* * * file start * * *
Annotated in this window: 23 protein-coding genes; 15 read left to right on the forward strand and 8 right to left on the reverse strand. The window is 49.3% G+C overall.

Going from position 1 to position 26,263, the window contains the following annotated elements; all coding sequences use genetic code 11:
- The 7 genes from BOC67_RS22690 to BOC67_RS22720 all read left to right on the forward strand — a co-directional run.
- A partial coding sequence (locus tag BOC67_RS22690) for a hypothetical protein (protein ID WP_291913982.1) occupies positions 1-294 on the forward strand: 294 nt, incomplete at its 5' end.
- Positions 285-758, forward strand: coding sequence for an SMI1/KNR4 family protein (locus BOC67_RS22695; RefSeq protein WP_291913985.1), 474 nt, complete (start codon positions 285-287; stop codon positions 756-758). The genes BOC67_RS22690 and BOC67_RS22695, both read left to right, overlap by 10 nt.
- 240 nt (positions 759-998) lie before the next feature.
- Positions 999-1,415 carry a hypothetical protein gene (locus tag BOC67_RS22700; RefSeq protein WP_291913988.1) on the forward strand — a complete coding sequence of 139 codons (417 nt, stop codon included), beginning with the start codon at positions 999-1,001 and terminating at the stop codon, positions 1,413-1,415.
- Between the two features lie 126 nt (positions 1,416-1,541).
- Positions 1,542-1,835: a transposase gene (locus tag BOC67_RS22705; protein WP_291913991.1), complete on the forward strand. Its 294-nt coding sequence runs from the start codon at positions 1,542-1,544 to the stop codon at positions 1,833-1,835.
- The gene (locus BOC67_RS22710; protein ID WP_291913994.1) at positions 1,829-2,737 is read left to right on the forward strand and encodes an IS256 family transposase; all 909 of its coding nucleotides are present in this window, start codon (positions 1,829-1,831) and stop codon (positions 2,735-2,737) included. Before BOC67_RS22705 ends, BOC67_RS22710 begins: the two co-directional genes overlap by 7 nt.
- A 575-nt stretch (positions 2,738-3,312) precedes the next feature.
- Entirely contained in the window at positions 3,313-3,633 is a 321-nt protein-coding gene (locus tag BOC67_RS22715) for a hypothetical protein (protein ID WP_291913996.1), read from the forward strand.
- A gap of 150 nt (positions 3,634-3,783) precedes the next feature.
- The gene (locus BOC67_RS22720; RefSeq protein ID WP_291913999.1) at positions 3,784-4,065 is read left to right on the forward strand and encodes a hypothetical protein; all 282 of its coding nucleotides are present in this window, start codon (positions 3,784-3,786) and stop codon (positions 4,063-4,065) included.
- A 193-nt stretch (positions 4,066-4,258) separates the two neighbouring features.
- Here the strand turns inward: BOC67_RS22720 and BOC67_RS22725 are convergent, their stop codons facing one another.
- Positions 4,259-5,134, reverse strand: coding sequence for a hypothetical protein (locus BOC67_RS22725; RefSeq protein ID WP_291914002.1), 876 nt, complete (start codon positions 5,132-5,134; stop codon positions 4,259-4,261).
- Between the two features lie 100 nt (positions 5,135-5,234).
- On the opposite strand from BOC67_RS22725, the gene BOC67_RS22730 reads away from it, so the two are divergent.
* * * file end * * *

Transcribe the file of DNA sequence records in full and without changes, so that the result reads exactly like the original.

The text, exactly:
Annotated in this window: 23 protein-coding genes; 15 read left to right on the forward strand and 8 right to left on the reverse strand. The window is 49.3% G+C overall.

Going from position 1 to position 26,263, the window contains the following annotated elements; all coding sequences use genetic code 11:
- The 7 genes from BOC67_RS22690 to BOC67_RS22720 all read left to right on the forward strand — a co-directional run.
- A partial coding sequence (locus tag BOC67_RS22690) for a hypothetical protein (protein ID WP_291913982.1) occupies positions 1-294 on the forward strand: 294 nt, incomplete at its 5' end.
- Positions 285-758, forward strand: coding sequence for an SMI1/KNR4 family protein (locus BOC67_RS22695; RefSeq protein WP_291913985.1), 474 nt, complete (start codon positions 285-287; stop codon positions 756-758). The genes BOC67_RS22690 and BOC67_RS22695, both read left to right, overlap by 10 nt.
- 240 nt (positions 759-998) lie before the next feature.
- Positions 999-1,415 carry a hypothetical protein gene (locus tag BOC67_RS22700; RefSeq protein WP_291913988.1) on the forward strand — a complete coding sequence of 139 codons (417 nt, stop codon included), beginning with the start codon at positions 999-1,001 and terminating at the stop codon, positions 1,413-1,415.
- Between the two features lie 126 nt (positions 1,416-1,541).
- Positions 1,542-1,835: a transposase gene (locus tag BOC67_RS22705; protein WP_291913991.1), complete on the forward strand. Its 294-nt coding sequence runs from the start codon at positions 1,542-1,544 to the stop codon at positions 1,833-1,835.
- The gene (locus BOC67_RS22710; protein ID WP_291913994.1) at positions 1,829-2,737 is read left to right on the forward strand and encodes an IS256 family transposase; all 909 of its coding nucleotides are present in this window, start codon (positions 1,829-1,831) and stop codon (positions 2,735-2,737) included. Before BOC67_RS22705 ends, BOC67_RS22710 begins: the two co-directional genes overlap by 7 nt.
- A 575-nt stretch (positions 2,738-3,312) precedes the next feature.
- Entirely contained in the window at positions 3,313-3,633 is a 321-nt protein-coding gene (locus tag BOC67_RS22715) for a hypothetical protein (protein ID WP_291913996.1), read from the forward strand.
- A gap of 150 nt (positions 3,634-3,783) precedes the next feature.
- The gene (locus BOC67_RS22720; RefSeq protein ID WP_291913999.1) at positions 3,784-4,065 is read left to right on the forward strand and encodes a hypothetical protein; all 282 of its coding nucleotides are present in this window, start codon (positions 3,784-3,786) and stop codon (positions 4,063-4,065) included.
- A 193-nt stretch (positions 4,066-4,258) separates the two neighbouring features.
- Here the strand turns inward: BOC67_RS22720 and BOC67_RS22725 are convergent, their stop codons facing one another.
- Positions 4,259-5,134, reverse strand: coding sequence for a hypothetical protein (locus BOC67_RS22725; RefSeq protein ID WP_291914002.1), 876 nt, complete (start codon positions 5,132-5,134; stop codon positions 4,259-4,261).
- Between the two features lie 100 nt (positions 5,135-5,234).
- On the opposite strand from BOC67_RS22725, the gene BOC67_RS22730 reads away from it, so the two are divergent.